Category Archives: trade

The Largest U.S. Trade Deficit in U.S. History

In March 2022, the United States imported far more goods than it exported, breaking its previoius record for its monthly trade deficit by a wide margin. We thought the occasion of the new record provided an interesting data visualization opportunity, so let's start with the overall summary:

The Largest Monthly Trade Deficit in U.S. Histsory, March 2022

The U.S. exported $179.5 billion worth of goods in March 2022, while importing $297.0 billion. That makes for a monthly trade deficit of $117.5 billion, which is 14.2% larger than the previous record of $102.9 billion set in November 2021.

Because we regularly follow trade between the U.S. and China, we broke out the portions of each of these categories that are attributable to that portion of the U.S.' overall trade with respect to the rest of the world. We find that U.S. exports to China accounted for 7.5% of that total. U.S. imports from China accounted for nearly 16.0% of all it imported from around the world. Netting these numbers out, we find that the U.S.' trade with China accounted for 28.9% of its entire recorded trade deficit in goods for the month.

We decided to dig deeper into the U.S. Census Bureau's trade data to see what it was that added the most to the U.S.' record high trade deficit in March 2022. Those results are presented in the following interactive chart, for which you may need to click through to our site to get the big picture. Hover your cursor over the dots in the chart to get the related surplus (+) or deficit (-) in millions of U.S. dollars.

The biggest portion of the U.S.' record March 2022 trade deficit was in the category for electric machinery. The second largest portion was for heavy mechanical machinery. (Note: nuclear reactors are included in the title for the official category, but this particular class of goods was a very small contributor to the U.S.' trade deficit in March 2022!) The third largest category covers vehicles, which is mostly accounted for by imports of foreign-made automobiles and trucks. The large number of imports recorded during the month may be attributable to progress finally being made in unloading the backlog of large container ships that queued up in large numbers outside U.S. seaports during 2021.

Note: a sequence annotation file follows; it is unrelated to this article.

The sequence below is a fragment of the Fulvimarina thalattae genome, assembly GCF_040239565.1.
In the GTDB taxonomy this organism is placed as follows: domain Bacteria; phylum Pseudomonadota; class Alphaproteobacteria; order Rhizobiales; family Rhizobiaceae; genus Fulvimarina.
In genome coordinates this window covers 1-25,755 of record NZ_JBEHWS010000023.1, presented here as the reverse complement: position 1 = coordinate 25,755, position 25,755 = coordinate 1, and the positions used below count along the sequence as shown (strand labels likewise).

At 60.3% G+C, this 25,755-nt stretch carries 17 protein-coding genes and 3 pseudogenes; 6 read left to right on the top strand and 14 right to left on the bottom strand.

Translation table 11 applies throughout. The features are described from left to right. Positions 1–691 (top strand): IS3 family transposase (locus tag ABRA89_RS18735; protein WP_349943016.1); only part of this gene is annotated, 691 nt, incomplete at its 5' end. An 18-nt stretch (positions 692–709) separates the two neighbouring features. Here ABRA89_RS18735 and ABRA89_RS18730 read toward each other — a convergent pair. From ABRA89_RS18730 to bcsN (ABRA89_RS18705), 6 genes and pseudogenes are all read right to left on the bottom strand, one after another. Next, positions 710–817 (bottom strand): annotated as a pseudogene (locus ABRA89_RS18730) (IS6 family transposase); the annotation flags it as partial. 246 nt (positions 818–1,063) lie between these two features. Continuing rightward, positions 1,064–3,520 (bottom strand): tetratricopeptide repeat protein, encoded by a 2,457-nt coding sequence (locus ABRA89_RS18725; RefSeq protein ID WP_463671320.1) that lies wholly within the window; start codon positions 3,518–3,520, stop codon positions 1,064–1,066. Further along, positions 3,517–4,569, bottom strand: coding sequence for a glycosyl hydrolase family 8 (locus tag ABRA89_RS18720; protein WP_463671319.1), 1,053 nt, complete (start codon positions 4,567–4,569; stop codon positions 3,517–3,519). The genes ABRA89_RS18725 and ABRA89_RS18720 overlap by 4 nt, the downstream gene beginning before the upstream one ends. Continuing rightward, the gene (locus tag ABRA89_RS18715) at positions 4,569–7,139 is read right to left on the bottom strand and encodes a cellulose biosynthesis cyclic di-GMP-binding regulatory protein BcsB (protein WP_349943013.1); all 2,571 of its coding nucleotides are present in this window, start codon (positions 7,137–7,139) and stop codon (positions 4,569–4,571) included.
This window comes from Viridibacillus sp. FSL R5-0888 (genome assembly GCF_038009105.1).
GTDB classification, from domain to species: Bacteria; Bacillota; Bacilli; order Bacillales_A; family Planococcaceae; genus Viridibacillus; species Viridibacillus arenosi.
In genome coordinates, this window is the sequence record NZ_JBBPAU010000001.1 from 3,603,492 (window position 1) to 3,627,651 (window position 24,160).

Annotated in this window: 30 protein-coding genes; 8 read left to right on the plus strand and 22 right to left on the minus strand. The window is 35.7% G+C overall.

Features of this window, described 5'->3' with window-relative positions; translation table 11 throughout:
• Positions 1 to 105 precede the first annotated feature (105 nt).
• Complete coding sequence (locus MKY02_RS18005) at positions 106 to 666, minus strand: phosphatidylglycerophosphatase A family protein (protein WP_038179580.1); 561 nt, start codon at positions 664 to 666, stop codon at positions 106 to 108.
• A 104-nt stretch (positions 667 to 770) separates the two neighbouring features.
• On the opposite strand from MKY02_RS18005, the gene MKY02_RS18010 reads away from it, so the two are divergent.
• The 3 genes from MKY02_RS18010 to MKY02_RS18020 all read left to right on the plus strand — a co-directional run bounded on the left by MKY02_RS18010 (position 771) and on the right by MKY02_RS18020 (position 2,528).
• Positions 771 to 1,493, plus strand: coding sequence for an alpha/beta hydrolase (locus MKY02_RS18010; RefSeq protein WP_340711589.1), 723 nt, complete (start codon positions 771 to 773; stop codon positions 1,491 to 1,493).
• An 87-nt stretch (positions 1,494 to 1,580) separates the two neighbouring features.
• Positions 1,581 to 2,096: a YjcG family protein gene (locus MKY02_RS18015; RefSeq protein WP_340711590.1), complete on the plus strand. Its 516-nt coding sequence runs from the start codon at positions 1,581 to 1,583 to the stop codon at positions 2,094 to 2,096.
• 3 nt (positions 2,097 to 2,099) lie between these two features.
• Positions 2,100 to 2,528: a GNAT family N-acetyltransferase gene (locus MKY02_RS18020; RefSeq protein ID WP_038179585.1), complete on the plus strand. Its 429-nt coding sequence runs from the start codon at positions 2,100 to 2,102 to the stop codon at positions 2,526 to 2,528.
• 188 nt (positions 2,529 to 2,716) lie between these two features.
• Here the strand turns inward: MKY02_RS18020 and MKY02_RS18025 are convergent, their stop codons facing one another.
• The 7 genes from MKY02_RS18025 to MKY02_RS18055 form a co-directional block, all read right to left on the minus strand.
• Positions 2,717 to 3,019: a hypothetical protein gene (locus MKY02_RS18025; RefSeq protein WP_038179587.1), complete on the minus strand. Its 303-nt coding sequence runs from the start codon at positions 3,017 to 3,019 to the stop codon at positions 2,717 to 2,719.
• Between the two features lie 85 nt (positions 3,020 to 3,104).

References

U.S. Census Bureau. Trade in Goods with World, Not Seasonally Adjusted. Last updated: 4 May 2022. Accessed 4 May 2022.

U.S.-China Trade Growth Slows in March 2022 Ahead of Shanghai Lockdown

After surging in February, the growth rate of U.S. exports to China slowed to single digits in March 2022. At the same time, the year-over-year growth of U.S. imports from China also slowed, but not as much as U.S. exports did.

But none of that takes China's new COVID lockdowns in its largest trade hub of Shanghai into account, which was imposed by China's government on 28 March 2022. That lockdown is projected to continue well into May 2022.

That means our chart tracking the recovery of trade between the U.S. and China following the initial phase of the coronavirus pandemic in 2020 is uniquely capable of assessing the impact of China's Shanghai lockdown will have on that recovery. That's because right now, it shows no impact from China's new lockdown, while the trailing twelve month average (the heavy black line) of the combined value of goods traded between the U.S. and China is starting from a point that's narrowed to fall within a small gap of our projection of what that recovery would look like without China's continuing zero-COVID lockdown policies.